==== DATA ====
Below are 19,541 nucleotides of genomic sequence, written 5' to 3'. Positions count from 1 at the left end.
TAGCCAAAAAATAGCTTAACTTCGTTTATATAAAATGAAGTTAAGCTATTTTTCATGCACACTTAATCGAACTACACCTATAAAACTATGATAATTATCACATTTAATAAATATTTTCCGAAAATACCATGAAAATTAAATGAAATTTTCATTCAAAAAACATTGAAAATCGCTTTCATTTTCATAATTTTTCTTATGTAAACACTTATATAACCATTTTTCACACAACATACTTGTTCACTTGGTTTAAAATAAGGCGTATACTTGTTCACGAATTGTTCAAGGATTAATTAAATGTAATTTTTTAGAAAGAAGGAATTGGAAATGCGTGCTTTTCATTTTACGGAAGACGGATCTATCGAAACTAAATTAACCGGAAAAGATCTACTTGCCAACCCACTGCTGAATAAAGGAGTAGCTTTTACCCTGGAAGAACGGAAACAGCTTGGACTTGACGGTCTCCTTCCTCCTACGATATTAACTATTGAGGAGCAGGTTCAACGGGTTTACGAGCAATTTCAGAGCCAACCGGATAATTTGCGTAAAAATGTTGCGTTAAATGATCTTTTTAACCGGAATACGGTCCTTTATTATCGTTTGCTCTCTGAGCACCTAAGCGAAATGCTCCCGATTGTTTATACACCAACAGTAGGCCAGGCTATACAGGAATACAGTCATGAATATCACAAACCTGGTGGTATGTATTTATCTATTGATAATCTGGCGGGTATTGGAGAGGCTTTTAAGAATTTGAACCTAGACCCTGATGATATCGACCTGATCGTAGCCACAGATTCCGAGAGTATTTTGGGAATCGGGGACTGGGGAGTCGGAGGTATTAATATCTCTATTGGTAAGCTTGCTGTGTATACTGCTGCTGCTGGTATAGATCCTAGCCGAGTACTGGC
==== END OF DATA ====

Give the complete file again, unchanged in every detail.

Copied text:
Below are 19,541 nucleotides of genomic sequence, written 5' to 3'. Positions count from 1 at the left end.
TAGCCAAAAAATAGCTTAACTTCGTTTATATAAAATGAAGTTAAGCTATTTTTCATGCACACTTAATCGAACTACACCTATAAAACTATGATAATTATCACATTTAATAAATATTTTCCGAAAATACCATGAAAATTAAATGAAATTTTCATTCAAAAAACATTGAAAATCGCTTTCATTTTCATAATTTTTCTTATGTAAACACTTATATAACCATTTTTCACACAACATACTTGTTCACTTGGTTTAAAATAAGGCGTATACTTGTTCACGAATTGTTCAAGGATTAATTAAATGTAATTTTTTAGAAAGAAGGAATTGGAAATGCGTGCTTTTCATTTTACGGAAGACGGATCTATCGAAACTAAATTAACCGGAAAAGATCTACTTGCCAACCCACTGCTGAATAAAGGAGTAGCTTTTACCCTGGAAGAACGGAAACAGCTTGGACTTGACGGTCTCCTTCCTCCTACGATATTAACTATTGAGGAGCAGGTTCAACGGGTTTACGAGCAATTTCAGAGCCAACCGGATAATTTGCGTAAAAATGTTGCGTTAAATGATCTTTTTAACCGGAATACGGTCCTTTATTATCGTTTGCTCTCTGAGCACCTAAGCGAAATGCTCCCGATTGTTTATACACCAACAGTAGGCCAGGCTATACAGGAATACAGTCATGAATATCACAAACCTGGTGGTATGTATTTATCTATTGATAATCTGGCGGGTATTGGAGAGGCTTTTAAGAATTTGAACCTAGACCCTGATGATATCGACCTGATCGTAGCCACAGATTCCGAGAGTATTTTGGGAATCGGGGACTGGGGAGTCGGAGGTATTAATATCTCTATTGGTAAGCTTGCTGTGTATACTGCTGCTGCTGGTATAGATCCTAGCCGAGTACTGGC